Monday, 12 December 2011

A Fresh Pair Of Eyes

You may remember that I recently had a young lady out stalking. It was her first time and I thought it might be of interest to all you out there to hear what she thought of the experience. So here you are!

A week or two ago, Andy invited me to spend a day stalking. As a meat-eater who is also determined to choose the ethical option – I buy free range and wild food whenever I can – I was really interested in this. At the same time, I didn’t know how I would feel about shooting an animal. But I know the deer population in the hills has to be controlled, mainly because we no longer have top predators such as wolves to curb numbers.

I had never used a rifle before, so Andy and I started off at the range. He showed me how to use the sight and explained that I’d need to squeeze the trigger gently. I was surprised at the lack of kick from the gun. I aimed at the deer target amongst the trees, hit it first time, so I was ready to head up the glen. Andy explained that, if possible, we’d be waiting for a beast to stand side on, which gave the best margin for error. I was worried I might miss the target area, and maim the deer. But Andy assured me that if this happened, he would take the rifle and shoot it properly.

We drove to the top of a hill, leaving Eric to collect Fergus the pony. Another ghillie, Angel, came with us, then went back down with the Land Rover. Andy and I set off with Ed the dog. The weather that day (swirling mist), was less than ideal for stalking, but it lent a certain atmosphere to the occasion. As we walked off, Andy explained the principles of stalking – you have to imagine where the deer would be on that day, and then try and approach them so they don’t know you are there. One of the most important factors is wind direction, because you don’t want the deer to smell or hear you coming. So we set off upwind to where Andy thought they might be. We found some very fresh deer droppings on a path, and so decided to follow their tracks. As we rounded a corner, we stopped and waited rather than push on in the thick mist. The tactic paid off as, a minute or two later, it lifted just enough for us to make out shapes on the next ridge.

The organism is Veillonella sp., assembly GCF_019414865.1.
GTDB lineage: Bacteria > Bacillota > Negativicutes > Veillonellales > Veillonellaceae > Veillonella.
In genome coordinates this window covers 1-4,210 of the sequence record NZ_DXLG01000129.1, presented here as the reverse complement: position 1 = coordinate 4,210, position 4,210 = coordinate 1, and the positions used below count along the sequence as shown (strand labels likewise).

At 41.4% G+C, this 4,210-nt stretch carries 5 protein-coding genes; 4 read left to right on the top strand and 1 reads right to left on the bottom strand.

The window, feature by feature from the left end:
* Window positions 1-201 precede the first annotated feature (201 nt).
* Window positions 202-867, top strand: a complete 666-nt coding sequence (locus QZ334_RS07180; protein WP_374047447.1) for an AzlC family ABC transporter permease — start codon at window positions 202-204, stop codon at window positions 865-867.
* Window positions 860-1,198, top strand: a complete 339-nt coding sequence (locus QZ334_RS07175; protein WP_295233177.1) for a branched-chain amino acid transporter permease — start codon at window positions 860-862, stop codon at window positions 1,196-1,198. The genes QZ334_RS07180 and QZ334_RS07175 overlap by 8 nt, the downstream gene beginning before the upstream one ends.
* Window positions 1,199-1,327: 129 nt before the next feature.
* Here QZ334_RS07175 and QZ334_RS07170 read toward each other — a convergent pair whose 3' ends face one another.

Andy signalled to me to drop down, and we crawled through the heather towards them. The mist was swirling about and kept blocking our view, but then it would clear again. The deer didn’t seem to know we were there. Andy set the rifle in position for me, and showed me which hind would be a good target. He picked one grazing, side on to us, with no other beasts around it. I got into position and looked through the sight. It took me a while to ready myself for the shot, and in that time the mist had come back in, so I had to wait for it to clear again before I could shoot.
Then, when I could see properly and the deer was in place, I squeezed the trigger. Andy was a bit unsure of the shot so he took the rifle and shot it again. The gralloch (removing the stomach and intestines) revealed that my shot had hit the liver. Andy assured me it was a killing shot but with the poor visibility, he had erred on the safe side.

As I had never shot an animal before, it was now time for my “blooding”, which is a ritual performed after shooting. Andy drew blood across my cheeks as a mark of respect for the dead animal. We then radioed Eric with the pony and set off down the hill with Andy dragging the hind. As it was still morning, we dropped off the beast on the pony path and headed back up the hill for lunch. After sandwiches and thermoses of tea on the side of the glen, we set off again to look for more deer.

This stalk was much longer. It had been far too easy in the morning! But, eventually, as the light was starting to fade, we found another herd, and we crawled into place. This time I was quicker at getting into position and readying myself for the shoot. I squeezed the trigger and shot the hind. My shot was much better and the beast went down first time because I had hit a major blood vessel in the chest. Again we gralloched the animal, and then dragged the beast down the hill, this time through a burn! We met Eric and Angel on the pony path, loaded the hind on to Fergus, and walked out as the sun was setting.

All in all it was a very interesting experience. I am a keen hill walker and mountaineer, so I was doing something new in a very familiar environment. I realised stalking is a special skill and I couldn’t believe how close we could get to the deer (a necessity on a day with such low cloud) without them knowing we were there.
I certainly didn’t get any kind of thrill from shooting an animal, but I have a great respect for the skill involved in stalking, and I feel that if you are going to eat meat, wild, organic meat is the most ethical choice.

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